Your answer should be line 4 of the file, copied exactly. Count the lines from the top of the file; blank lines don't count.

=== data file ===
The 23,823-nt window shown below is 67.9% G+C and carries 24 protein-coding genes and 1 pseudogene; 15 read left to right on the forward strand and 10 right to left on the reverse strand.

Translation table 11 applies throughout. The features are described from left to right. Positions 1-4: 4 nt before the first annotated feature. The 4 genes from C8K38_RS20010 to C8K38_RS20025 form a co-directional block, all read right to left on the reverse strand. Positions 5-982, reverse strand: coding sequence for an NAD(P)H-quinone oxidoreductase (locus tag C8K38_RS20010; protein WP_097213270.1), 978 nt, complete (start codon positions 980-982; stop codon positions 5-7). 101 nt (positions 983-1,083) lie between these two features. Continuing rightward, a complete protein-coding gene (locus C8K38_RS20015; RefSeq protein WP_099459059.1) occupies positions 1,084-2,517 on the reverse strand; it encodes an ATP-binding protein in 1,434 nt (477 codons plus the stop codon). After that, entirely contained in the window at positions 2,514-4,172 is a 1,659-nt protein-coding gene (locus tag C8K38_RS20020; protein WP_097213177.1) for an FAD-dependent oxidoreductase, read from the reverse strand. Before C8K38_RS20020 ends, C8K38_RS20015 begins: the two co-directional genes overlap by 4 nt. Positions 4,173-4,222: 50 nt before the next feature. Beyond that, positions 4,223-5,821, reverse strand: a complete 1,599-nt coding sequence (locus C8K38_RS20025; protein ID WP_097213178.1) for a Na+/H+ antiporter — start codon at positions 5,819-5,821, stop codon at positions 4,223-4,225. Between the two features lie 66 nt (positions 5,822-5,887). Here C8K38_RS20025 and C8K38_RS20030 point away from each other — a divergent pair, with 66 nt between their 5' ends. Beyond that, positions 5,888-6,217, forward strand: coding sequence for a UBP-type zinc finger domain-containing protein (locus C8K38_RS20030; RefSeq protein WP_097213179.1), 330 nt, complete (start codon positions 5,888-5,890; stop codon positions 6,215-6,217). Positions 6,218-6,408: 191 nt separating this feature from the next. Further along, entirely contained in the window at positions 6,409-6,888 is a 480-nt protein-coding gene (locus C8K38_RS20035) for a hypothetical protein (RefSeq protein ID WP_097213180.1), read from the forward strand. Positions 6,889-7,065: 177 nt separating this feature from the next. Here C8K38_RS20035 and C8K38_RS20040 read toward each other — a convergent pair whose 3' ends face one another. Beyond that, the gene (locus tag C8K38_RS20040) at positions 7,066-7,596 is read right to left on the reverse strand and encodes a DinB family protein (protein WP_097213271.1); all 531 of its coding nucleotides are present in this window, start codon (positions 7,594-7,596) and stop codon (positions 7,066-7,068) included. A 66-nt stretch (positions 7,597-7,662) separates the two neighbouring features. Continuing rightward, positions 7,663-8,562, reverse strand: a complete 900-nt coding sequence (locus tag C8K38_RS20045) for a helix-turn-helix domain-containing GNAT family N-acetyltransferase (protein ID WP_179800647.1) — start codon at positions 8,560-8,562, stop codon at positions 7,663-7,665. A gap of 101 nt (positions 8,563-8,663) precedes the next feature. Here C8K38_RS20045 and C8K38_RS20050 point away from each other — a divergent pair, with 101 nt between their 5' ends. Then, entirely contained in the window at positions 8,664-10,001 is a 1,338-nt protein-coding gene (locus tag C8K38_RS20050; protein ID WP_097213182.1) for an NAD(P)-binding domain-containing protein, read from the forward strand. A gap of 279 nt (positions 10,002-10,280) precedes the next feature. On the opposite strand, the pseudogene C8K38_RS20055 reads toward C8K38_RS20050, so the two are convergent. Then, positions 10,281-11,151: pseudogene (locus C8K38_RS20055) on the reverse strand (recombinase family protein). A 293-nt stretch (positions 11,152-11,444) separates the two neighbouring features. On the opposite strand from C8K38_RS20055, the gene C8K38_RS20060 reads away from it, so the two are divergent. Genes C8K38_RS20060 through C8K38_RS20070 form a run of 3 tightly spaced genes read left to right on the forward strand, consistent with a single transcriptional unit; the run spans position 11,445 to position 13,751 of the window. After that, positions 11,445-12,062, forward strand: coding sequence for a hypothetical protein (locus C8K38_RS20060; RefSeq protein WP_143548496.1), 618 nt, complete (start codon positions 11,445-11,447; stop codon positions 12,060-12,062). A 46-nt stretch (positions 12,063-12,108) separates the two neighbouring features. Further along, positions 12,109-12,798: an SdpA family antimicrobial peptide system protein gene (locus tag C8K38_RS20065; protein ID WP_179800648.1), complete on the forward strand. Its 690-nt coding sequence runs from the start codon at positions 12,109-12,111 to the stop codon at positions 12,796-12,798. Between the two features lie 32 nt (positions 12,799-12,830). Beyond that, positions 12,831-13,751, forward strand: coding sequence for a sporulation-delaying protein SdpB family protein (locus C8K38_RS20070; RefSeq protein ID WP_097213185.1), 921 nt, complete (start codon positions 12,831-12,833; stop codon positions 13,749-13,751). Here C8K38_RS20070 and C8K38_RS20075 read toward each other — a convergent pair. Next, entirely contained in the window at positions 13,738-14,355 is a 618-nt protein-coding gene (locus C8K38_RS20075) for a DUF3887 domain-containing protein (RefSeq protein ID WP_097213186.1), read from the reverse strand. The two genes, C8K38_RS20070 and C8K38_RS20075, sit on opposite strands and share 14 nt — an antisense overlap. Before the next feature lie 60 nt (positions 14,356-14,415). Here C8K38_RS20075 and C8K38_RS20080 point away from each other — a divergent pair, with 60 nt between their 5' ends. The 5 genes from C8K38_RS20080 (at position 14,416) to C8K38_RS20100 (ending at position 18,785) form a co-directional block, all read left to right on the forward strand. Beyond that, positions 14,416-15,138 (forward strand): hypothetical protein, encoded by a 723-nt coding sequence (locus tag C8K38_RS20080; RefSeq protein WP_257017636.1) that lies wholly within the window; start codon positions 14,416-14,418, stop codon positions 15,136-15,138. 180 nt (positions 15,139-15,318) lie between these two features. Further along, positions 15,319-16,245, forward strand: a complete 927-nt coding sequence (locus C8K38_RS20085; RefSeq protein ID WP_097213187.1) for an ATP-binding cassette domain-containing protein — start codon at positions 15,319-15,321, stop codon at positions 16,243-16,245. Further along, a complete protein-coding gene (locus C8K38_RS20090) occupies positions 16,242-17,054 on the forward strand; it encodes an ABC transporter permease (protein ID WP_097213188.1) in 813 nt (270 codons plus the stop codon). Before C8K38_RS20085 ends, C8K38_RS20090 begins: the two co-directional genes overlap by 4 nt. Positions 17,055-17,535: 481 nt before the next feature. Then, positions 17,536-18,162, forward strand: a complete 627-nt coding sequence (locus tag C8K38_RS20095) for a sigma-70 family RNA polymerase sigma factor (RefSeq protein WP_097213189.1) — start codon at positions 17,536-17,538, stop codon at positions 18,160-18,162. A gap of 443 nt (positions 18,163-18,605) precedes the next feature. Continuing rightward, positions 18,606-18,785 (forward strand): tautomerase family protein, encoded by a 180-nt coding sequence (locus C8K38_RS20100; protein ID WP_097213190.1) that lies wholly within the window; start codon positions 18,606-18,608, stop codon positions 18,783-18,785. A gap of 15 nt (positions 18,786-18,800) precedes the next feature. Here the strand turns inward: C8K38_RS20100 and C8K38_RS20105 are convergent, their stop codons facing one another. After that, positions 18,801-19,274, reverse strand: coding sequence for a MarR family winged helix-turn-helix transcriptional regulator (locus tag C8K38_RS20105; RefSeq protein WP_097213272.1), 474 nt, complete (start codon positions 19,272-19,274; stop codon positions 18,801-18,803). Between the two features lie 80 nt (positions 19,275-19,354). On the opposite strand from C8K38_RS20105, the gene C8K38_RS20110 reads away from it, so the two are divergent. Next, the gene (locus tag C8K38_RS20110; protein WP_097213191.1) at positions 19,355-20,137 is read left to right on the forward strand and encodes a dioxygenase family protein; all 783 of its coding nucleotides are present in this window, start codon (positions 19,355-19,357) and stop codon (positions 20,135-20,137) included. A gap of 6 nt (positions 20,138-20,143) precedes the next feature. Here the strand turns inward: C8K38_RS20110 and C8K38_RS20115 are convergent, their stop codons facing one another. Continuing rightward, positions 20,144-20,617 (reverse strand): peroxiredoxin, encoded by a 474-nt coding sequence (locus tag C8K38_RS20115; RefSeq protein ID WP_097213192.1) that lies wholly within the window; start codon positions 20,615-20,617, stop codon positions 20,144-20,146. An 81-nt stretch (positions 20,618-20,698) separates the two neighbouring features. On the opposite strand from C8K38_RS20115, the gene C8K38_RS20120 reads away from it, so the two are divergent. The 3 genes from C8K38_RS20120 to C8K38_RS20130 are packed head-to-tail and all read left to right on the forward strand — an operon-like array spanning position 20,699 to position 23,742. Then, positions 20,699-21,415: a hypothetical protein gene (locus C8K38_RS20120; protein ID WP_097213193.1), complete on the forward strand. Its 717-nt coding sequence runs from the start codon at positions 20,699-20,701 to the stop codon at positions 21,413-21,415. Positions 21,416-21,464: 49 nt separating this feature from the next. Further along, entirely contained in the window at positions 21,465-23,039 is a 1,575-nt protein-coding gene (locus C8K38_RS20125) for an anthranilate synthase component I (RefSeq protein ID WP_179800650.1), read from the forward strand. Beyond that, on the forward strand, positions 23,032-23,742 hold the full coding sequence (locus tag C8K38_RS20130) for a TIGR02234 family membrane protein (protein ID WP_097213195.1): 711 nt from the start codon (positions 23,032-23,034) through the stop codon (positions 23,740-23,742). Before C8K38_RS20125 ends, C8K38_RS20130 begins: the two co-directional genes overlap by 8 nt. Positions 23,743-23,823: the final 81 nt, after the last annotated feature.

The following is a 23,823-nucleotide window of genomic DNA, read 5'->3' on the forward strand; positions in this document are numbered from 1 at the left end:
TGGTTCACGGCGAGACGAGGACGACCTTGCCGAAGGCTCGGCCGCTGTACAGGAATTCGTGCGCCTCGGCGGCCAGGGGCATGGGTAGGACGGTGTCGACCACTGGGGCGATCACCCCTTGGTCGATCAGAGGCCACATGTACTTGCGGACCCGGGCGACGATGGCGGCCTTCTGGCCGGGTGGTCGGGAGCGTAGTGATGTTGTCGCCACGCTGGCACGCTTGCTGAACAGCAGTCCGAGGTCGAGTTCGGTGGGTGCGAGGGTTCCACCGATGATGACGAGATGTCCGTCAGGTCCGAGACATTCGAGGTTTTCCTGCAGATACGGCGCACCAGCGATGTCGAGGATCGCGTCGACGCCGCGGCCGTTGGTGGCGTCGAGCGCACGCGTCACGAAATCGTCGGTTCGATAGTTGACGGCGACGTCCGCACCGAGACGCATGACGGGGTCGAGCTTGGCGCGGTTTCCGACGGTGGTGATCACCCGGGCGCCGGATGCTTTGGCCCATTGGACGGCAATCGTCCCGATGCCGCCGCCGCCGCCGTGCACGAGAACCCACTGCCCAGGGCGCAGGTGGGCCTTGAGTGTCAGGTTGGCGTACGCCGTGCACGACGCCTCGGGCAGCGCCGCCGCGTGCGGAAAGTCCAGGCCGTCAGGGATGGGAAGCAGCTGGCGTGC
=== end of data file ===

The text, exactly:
TGGTTCACGGCGAGACGAGGACGACCTTGCCGAAGGCTCGGCCGCTGTACAGGAATTCGTGCGCCTCGGCGGCCAGGGGCATGGGTAGGACGGTGTCGACCACTGGGGCGATCACCCCTTGGTCGATCAGAGGCCACATGTACTTGCGGACCCGGGCGACGATGGCGGCCTTCTGGCCGGGTGGTCGGGAGCGTAGTGATGTTGTCGCCACGCTGGCACGCTTGCTGAACAGCAGTCCGAGGTCGAGTTCGGTGGGTGCGAGGGTTCCACCGATGATGACGAGATGTCCGTCAGGTCCGAGACATTCGAGGTTTTCCTGCAGATACGGCGCACCAGCGATGTCGAGGATCGCGTCGACGCCGCGGCCGTTGGTGGCGTCGAGCGCACGCGTCACGAAATCGTCGGTTCGATAGTTGACGGCGACGTCCGCACCGAGACGCATGACGGGGTCGAGCTTGGCGCGGTTTCCGACGGTGGTGATCACCCGGGCGCCGGATGCTTTGGCCCATTGGACGGCAATCGTCCCGATGCCGCCGCCGCCGCCGTGCACGAGAACCCACTGCCCAGGGCGCAGGTGGGCCTTGAGTGTCAGGTTGGCGTACGCCGTGCACGACGCCTCGGGCAGCGCCGCCGCGTGCGGAAAGTCCAGGCCGTCAGGGATGGGAAGCAGCTGGCGTGC